What is your role in the organization?
I began as the founding program manager for Marin. Today I am an ambassador for Ceres – helping to make connections and raise funds to ensure a strong future. My role has always been that of a volunteer, both as the founder of the Marin Ceres program and continuing today as an ambassador, fundraiser, and kitchen team member.
What achievement are you most proud of?
Having accepted the challenge to launch a new non-profit program in Marin, initially as an independent entity, and with the help of Ann Wathen, an amazing volunteer partner, growing the Marin program successfully over five years, fully funding an annual budget of up to $200,000 by 2015. I had no background in the non-profit world but love a good challenge, and I am committed to the work of changing the foodscape in my small corner of the world and helping young people to understand how good food connects people and supports life.
What is your biggest challenge today?
Expanding our fundraising base in Marin County. Although Marin has a largely affluent population, there is exceptionally strong competition for funding among an abundance of non-profits doing good work.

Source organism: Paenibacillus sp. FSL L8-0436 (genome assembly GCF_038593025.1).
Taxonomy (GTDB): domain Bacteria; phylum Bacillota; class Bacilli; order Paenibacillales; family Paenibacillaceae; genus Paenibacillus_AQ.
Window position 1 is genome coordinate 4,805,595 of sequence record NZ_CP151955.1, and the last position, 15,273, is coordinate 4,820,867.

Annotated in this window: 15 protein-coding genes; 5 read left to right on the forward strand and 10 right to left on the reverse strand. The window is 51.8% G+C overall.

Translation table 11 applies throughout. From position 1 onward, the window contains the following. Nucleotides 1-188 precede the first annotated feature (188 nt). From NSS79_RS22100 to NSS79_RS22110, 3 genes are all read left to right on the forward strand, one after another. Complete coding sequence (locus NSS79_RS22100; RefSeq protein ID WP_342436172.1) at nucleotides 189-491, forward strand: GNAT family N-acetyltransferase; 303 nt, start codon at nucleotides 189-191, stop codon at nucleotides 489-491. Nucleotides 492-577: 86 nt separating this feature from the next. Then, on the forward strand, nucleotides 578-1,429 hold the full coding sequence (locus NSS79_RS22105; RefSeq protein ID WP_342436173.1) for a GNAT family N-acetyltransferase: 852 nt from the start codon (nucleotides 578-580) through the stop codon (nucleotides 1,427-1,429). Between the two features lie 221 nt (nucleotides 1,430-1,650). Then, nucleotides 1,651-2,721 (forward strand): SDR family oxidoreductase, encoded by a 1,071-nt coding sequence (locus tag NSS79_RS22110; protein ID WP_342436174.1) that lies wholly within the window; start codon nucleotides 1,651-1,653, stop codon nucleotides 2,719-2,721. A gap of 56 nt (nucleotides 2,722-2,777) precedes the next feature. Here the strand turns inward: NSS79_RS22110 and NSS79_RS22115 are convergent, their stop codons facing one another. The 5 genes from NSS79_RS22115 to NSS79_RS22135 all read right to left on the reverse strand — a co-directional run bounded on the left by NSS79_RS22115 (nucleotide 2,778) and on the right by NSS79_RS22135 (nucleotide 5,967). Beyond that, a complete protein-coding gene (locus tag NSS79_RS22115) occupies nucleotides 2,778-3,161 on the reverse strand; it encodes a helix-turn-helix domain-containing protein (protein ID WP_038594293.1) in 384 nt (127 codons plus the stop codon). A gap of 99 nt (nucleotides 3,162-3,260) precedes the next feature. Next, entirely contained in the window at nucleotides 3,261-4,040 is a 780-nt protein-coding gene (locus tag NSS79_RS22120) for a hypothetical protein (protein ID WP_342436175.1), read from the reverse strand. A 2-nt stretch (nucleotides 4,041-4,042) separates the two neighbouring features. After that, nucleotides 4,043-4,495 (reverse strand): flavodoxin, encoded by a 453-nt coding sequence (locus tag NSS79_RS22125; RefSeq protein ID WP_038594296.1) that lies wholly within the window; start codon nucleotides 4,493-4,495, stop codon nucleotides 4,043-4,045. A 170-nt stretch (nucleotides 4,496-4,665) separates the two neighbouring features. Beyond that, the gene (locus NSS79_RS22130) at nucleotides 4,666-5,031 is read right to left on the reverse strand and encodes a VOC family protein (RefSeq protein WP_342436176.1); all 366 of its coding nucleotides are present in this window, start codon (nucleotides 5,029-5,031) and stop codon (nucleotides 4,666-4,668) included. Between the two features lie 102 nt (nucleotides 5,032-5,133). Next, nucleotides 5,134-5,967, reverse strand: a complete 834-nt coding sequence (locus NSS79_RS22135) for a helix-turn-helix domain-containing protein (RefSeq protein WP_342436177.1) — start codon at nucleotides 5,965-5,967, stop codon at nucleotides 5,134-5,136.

What is the next major project either underway or on the horizon?
Planning for a capital campaign in order to either build our own kitchen or, by some means, acquire adequate kitchen space and time to grow our program to meet the demand for our services.
Most admired businessperson outside your organization: Mary Kay Sweeney, CEO of Homeward Bound of Marin.
Current reading: "The Well-Tempered City" by Jonathan Rose and "A Gentleman in Moscow" by Amor Towles
Most want to meet: Elon Musk
Stress-relievers: Cooking, walking, reading, enjoying classical music.
Favorite hobbies: Collaborating on cookbook writing and recipe development with Rebecca Katz, author of five successful books published by Ten Speed Press; I have been part of Rebecca’s culinary team through the writing of four books including the national award-winning The Cancer Fighting Kitchen
Social media you most use: I’m not much of a social media user.
Typical day at the office: These days I have no office and all days are unique.
Best place to work outside of the office: My kitchen.
Words that best describe you: Tenacious, focused, loyal, energetic
Anything you want to add?
Since it was possible to nominate only a single individual for this honor, Ceres leadership nominated me as the founder of Ceres Marin. But it’s important for me to say that, without my extraordinary friend and partner, Ann Wathen, I can’t imagine we would be here today. What we did was hard but thoroughly rewarding, and we did it together.
While I launched the program on my own, within a few short months Ann joined me and worked tirelessly to help build our small organization into something with “legs” and a future. For much of the next five years, we both made Ceres a full time commitment, and together we transitioned Marin fully into the Ceres family.